Posters should have a definite style or brand yet carry that style out with minimal content. Here are few posters I’ve designed in the past.

This was created in conjunction with a pamphlet that targeted the idea that finding WMD was a slam dunk case. And yes, the CIA director actually said that. I put statistics of the war and came up with the tag “Not Quite a Slam Dunk” This was intended to have a David Carson feel, with the typography… I’ve realized I’m not the “experimental typography” sort of person.

I created this poster for my senior portfolio, along with a CD design, website and bar coasters. I drew the guitar in Illustrator and then finished it in Photoshop. Check out Paul’s music at Myspace.


 For an ongoing freelance job for Meadow Heights Church. This concept started out as a small web ad and later became this 11×17 poster.

Do you need a poster designed?

If you are looking for someone to help you design a poster or anything (business card, brochure, website, logo, etc). I’m your man. You can get in contact with me and I’ll create something meaningful and awesome for you next project.

That title isn’t meant to be sarcastic either. I love that the design of Obama’s latest podium front has made the news. Finally, political campaigns are setting a standard in the design world, instead of being the worst of the worst when it comes to design. Obama’s website is the best designed, most standards-compliant and user friendly of any presidential candidate’s website in history (the last two elections). His overall brand is also a cut-above. I don’t think it’s a coincidence that obama’s circle logo resembles a corn field and sunset. Afterall, he did start this campaign in Iowa, the corn state… where he won big. The first time I saw the Obama circle logo was on a large yard sign in Iowa City and directly behind the sign were corn fields.. very interesting.

I think it’s hilarious that people are getting worked up about great marketing and design. We also got worked up about McCain’s lack of great design and color choice – the use of a green backdrop. One design choice was well made and one wasn’t.

The Obama seal is a clever way to brand Obama as a presidential candidate. There were no copyright laws broken. If you look closely, the eagle’s are totally different renderings, the colors and font choices are different. It also doesn’t say “President of the United States”, It says “Obama FOR President”. The repetitive stars also weren’t used from the presidential seal… that’s more than can be said about McCain’s website and its overuse of stars. I think Obama’s designers need to be hired to redesign the white house website, government websites and heck why not the presidential seal. I don’t think there’s anything wrong with beautifull design in a political campaign.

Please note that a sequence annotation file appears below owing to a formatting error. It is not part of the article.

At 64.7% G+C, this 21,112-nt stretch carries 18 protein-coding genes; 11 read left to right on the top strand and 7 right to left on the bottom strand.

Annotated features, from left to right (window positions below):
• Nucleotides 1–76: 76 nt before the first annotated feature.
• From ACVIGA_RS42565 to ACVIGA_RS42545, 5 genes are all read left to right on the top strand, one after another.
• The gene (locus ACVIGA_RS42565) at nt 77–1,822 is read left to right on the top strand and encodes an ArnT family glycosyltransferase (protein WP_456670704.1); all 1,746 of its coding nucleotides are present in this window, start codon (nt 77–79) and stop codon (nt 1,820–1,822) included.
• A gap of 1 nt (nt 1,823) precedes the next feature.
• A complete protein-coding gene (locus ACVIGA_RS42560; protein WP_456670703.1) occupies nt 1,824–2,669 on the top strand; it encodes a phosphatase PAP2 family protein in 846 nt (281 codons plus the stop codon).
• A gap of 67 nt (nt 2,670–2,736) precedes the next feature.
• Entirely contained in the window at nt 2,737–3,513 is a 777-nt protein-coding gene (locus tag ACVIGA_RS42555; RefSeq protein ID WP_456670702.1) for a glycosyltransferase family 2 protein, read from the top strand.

McCain seems to have taken notice of how awesome Obama’s website design was and revamped his whole website a few months ago… before then he had no direct links to his social networking profiles (bad choice to leave this out – maybe that’s why mccain has 9 times fewer facebook supporters than obama who has over a million) I spent the semester researching the presidential candidate’s websites and how to reach young voters with them. I focused on McCain and getting him the young vote through a “students for mccain” website. 

Lastly, I think Obama’s website and overall branding resembles who he is: hopeful, ready for change, different than usual. His website resembles these phrases through his color scheme (not typical red/white/blue), spotlight effect with white highlights around the edge of the page and around photos of people, great typography and attention to detail with his pages for states and people groups (he uses imagery specific to each state and people group). His logo area of the website is very clever – using a photo of him looking up, in a hopeful manner.

What are your thoughts?

elements-31I began reading “The Elements of Typographic Style” today. I read something profound, and interesting to a me as both a musician and designer.

Typography is to literature as musical performance is to composition: an essential act of interpretation, full of endless opportunities for insight or obtuseness.”